C. A. 102.
94 FEDERAL REPORTER.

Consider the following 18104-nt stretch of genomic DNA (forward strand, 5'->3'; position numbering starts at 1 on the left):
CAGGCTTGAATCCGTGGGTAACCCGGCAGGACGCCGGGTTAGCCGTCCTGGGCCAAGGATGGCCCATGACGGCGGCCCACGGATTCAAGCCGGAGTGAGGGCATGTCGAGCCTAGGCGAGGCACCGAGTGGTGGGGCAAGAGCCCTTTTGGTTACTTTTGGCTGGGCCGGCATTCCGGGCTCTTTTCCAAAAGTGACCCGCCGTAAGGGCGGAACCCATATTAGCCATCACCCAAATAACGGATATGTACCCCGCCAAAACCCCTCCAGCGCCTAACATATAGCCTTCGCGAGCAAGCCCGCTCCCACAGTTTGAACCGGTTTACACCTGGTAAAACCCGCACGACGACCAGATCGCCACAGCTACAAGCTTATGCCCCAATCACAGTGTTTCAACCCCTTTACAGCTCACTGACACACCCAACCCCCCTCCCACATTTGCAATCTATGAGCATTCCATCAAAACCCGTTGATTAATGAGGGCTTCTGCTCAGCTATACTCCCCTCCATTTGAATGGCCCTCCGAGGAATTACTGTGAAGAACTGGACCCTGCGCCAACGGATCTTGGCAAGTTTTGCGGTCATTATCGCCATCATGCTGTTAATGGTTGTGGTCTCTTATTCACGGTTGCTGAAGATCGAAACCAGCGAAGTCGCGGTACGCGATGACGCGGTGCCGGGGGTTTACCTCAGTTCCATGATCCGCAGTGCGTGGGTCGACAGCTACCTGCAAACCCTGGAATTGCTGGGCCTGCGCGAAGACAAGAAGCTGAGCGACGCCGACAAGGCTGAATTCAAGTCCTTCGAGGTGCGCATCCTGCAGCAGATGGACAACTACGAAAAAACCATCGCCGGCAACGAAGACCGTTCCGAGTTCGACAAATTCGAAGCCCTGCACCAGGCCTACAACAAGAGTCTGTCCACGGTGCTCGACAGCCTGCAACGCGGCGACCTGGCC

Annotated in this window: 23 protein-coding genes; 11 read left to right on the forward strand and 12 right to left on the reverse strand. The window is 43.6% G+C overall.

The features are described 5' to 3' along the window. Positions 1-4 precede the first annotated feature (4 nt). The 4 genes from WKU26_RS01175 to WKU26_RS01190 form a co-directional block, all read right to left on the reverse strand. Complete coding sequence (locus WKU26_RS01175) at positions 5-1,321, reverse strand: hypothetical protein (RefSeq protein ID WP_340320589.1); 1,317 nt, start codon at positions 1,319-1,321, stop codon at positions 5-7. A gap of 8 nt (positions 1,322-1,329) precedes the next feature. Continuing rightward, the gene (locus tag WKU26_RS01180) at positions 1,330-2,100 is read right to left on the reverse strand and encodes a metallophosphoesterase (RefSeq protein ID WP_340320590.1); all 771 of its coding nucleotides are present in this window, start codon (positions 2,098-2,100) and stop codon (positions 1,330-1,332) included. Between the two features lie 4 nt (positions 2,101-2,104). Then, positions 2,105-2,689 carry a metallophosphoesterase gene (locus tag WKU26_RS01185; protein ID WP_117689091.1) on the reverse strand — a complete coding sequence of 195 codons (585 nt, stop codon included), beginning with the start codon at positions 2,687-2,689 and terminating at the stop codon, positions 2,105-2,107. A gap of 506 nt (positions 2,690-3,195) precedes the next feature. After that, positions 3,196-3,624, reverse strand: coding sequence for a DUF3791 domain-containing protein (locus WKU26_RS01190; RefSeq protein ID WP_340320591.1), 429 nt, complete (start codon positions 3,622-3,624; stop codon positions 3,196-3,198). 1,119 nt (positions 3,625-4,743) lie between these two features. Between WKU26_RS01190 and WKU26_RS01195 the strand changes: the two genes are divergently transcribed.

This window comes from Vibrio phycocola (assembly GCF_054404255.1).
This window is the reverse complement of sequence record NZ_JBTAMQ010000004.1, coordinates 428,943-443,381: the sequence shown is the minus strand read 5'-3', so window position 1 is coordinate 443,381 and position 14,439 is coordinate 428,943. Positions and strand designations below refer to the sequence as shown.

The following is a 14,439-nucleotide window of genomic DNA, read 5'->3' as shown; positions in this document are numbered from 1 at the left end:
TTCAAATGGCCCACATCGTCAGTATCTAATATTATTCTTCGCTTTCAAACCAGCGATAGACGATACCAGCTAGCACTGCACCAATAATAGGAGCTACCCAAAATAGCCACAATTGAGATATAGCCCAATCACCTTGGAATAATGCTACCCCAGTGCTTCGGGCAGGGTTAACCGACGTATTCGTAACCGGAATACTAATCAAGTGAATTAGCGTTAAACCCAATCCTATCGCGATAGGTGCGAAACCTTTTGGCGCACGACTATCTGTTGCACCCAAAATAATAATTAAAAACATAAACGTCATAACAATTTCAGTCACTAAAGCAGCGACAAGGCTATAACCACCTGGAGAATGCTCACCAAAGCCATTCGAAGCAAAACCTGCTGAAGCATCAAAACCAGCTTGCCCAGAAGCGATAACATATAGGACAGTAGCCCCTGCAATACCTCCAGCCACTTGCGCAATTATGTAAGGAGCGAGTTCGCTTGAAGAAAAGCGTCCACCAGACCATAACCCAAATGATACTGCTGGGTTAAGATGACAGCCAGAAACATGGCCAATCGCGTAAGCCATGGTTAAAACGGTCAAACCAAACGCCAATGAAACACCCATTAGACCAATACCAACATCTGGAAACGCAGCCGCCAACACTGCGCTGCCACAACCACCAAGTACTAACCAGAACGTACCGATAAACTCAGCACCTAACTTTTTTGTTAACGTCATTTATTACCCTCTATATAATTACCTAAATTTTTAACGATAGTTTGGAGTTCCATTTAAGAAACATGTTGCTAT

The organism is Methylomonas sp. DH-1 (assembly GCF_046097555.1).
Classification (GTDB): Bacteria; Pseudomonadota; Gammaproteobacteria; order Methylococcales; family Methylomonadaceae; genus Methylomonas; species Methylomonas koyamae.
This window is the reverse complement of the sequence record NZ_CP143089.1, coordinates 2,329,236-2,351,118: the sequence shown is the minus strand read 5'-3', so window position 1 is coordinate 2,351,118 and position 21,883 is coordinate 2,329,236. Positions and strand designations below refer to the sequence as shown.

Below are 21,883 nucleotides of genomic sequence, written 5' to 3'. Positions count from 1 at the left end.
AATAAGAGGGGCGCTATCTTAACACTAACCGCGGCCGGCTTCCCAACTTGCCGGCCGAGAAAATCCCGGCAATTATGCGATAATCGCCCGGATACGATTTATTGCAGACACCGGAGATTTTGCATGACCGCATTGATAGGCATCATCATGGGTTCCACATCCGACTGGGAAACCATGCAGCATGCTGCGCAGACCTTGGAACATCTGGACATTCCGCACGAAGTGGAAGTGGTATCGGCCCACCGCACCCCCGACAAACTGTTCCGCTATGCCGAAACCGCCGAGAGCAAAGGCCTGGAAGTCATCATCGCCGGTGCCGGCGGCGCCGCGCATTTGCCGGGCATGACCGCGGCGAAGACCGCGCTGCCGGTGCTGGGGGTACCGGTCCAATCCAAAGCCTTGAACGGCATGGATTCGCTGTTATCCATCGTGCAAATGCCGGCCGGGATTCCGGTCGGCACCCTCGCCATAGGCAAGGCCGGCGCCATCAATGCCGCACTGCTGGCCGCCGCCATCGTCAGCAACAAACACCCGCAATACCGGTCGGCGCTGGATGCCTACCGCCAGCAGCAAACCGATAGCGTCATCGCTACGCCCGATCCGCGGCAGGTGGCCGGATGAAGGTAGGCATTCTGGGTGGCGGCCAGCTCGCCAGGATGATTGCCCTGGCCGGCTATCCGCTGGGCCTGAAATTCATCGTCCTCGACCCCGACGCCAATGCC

and: to claim the money in the registry in lieu of· the liens upon the ship which were displaced by giving the several release bonds above p:lentioned. Each of the other interveners above named is the owner upon the vessel, given vrior to of of a this suit,. !lnd they Claim that tM remnant 'of. the fup-d should be paid to them in satisfaction pro tanto of the debts' secured by their Whether or not the equitable doctrine of subrogation has any place in admiralty practice is not a question which must D,(jcessarily be in, this case,because the surety company in whose behalf the doctrine is invoked will not present itself in a more favorable attitu4e forthe purpQj3e of claiming the fund in court, if. the doctrine of subrogation shall be applied in this case, than it will otherwise occupy. According to the rule in equity, payment .of the debt of anotl).et who is primarily liable un,der force of necessit!, or compulsio'n, is "essential to the right of subrogation, and a person, by his owuvolUl;lt(lryact in becoming surety for a debtor,does not become subrogated 'to the righ'ts of the creditor. . The' only change effected by the giving of the release bonds was to extinguish the creditors' and to substitute inpla<;e of the ship the personal liens securfty .. ,$ubrogation c()Uld only phwe the surety cOPl,panypmdthe amounts duetothe credItors,' and It could t.he creditors eXisting' at the .lime of the only agquire' the rights iS I personal of the sighefl;l :dftlIe bond, 'l'hCiI).aritiw.elaw, as'understood and the' courts in this '90untry, yes tor of a ship ,to . J:Wr to .upon her vOY!lg'e. Thomas and. 'Grap'eshot, .9 , WaH.. 145. . The v.gspqr,¥; ·· .'J;Iow. As'. ·all .of features to .. Child, .. I llPonj of. every .Fed..OM: : ,'1 .by. the, ge.p:eral w or local ?r are comple.t;ely'and finally Ny ,sa,le.8:f to. de:cree of III of a:dJillraltyIua SUIt III rem. , Xn thIS ,case the rIghts of the partIes . .by 'the ves,sel. nq ,a trans.}.,!:.i,.f . . ,Y.,. o:r,. e.n ..fo:.ce?,:: ;,.,Th. . ,case :maoY "e. ... . ,be ,thllS: fund. in eour,f .In tbe ship. It Is t"to pay In'full the for' which to the ship' ,t#k it 'ali' 'belon¢s creditors. 'the surety compa,N by; i . .. ll.an.y. b. y th e.s.w.,·et.1 COill .. .· Of. tlIe .... t.y.,COI;llPi1n Y for . to iPfl-i' t.o ''the ship, bec.IlUs.e. '1 f . ....,a,dv.f!.u Cl,(Jd. ntII . .., ".n. . ,r t.,,.l;J.e.. .,sh.,Ip, ,was sold. 'the before anu:at hl)le of the sale.!! t.Tl;1erefpre; the in the regIS ry. thefollow,il1g cited by for the surety compauy: The Tangier, Fed. Cas. No. 13,744, The J. A. Brown, Fed.